Differential compaction fractures in carbonate mound complexes : pioneering numerical models applied to outcrops and subsurface reservoirs
Differential compaction is thought to be a primary driver for syndepositional fracture development in carbonate platforms. Outcrop and subsurface observations of syndepositional fractures in carbonate mound complexes and platforms cannot be used to directly identify the mechanism or controlling factors behind their formation, because these observations represents the end state of potentially long and complex stress and diagenetic history. The limitations of outcrop observations are overcome by using a finite-element and combined finite-discrete forward models to simulate differential compaction and subsequent fracture development in carbonate mound complexes. Differential compaction deformation is modeled at the mound scale (tens of meters) and at an isolated platform-scale (kilometers). Numerical models are used to (1) quantify amount of differential subsidence required to develop fractures, (2) predict areas susceptible to fracture development, and (3) identify the most critical factors controlling differential compaction fracturing.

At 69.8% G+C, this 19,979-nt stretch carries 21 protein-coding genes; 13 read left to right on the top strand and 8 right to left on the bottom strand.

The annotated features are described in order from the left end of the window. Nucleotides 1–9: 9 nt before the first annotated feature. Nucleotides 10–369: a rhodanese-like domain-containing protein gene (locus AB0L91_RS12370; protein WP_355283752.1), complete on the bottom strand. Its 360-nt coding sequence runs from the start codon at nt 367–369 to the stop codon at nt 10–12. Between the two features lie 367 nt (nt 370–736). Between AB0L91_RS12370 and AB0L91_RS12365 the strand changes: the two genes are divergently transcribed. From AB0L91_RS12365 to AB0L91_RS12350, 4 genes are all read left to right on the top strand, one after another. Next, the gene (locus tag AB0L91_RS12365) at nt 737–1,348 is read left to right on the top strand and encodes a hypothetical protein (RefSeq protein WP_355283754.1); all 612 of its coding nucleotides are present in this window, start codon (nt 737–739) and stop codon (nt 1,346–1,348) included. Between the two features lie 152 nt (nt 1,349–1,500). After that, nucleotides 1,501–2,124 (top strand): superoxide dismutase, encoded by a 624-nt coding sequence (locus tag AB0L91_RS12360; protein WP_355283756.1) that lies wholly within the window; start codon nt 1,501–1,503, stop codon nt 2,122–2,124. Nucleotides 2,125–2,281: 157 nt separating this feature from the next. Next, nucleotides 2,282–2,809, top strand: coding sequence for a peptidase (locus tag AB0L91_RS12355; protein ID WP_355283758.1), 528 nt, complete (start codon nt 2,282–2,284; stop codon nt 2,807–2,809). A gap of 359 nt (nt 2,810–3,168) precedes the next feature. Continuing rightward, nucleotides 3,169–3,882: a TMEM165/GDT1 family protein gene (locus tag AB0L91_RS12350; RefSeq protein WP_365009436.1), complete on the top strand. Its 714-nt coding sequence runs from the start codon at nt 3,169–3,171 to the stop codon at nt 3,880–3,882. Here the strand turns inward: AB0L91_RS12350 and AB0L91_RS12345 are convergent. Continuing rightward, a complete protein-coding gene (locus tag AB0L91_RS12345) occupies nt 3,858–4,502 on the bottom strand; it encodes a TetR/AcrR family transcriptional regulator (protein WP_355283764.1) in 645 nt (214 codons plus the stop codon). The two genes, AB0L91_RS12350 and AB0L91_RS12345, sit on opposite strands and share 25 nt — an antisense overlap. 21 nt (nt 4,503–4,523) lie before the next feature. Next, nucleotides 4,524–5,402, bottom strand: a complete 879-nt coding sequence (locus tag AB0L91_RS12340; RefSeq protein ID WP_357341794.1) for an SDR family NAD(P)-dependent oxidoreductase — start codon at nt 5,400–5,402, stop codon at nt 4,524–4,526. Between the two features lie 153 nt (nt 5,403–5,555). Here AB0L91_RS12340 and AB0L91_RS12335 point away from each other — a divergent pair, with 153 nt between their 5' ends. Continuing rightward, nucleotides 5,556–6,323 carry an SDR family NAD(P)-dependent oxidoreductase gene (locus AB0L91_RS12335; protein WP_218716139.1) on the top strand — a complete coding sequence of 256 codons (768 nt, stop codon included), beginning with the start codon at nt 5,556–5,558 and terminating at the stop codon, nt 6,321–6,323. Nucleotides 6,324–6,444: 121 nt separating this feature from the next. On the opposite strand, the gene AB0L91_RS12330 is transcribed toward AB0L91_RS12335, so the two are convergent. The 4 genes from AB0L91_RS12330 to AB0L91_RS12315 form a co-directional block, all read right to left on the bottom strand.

2D and 3D models are constructed based on classic outcrops of Late Pennsylvanian carbonate mounds in the Sacramento Mountains and age-equivalent Canyon and Cisco formations in the Midland Basin, West Texas. Modeling results are consistent with fracture observations in outcrops and the subsurface. Geometry of lithified antecedent topography and the overlying strata controls the location of differential compaction fractures. Fractures develop in strata overlying antecedent topography in transitional crest-to-off-mound/platform areas. Another location for fracture development corresponds to strata overlying the mound/platform slope-to-off-mound/basinal setting transition.
Modeling results demonstrate that only a minor amount (cm -10s cm scale) of differential subsidence is required to develop fractures in early lithified carbonates. This suggests that differential compaction fractures in carbonate systems may be generally underestimated. Fracture intensity is found to be proportional to the amount of differential subsidence. A greater control on fracture intensity is the bedding contact nature. Fracture development in strata with bedding contacts that are resistant to layer-parallel slip display almost double the fracture intensity of strata with contacts favoring slip. Layer-parallel slip is concluded to be a major mechanism for dissipating stress during compaction-driven folding. The process-based modeling approach applied by this work provides fundamental understanding of differential compaction fracture development in carbonate mound complexes, which is valuable to prediction of fractures in subsurface reservoirs.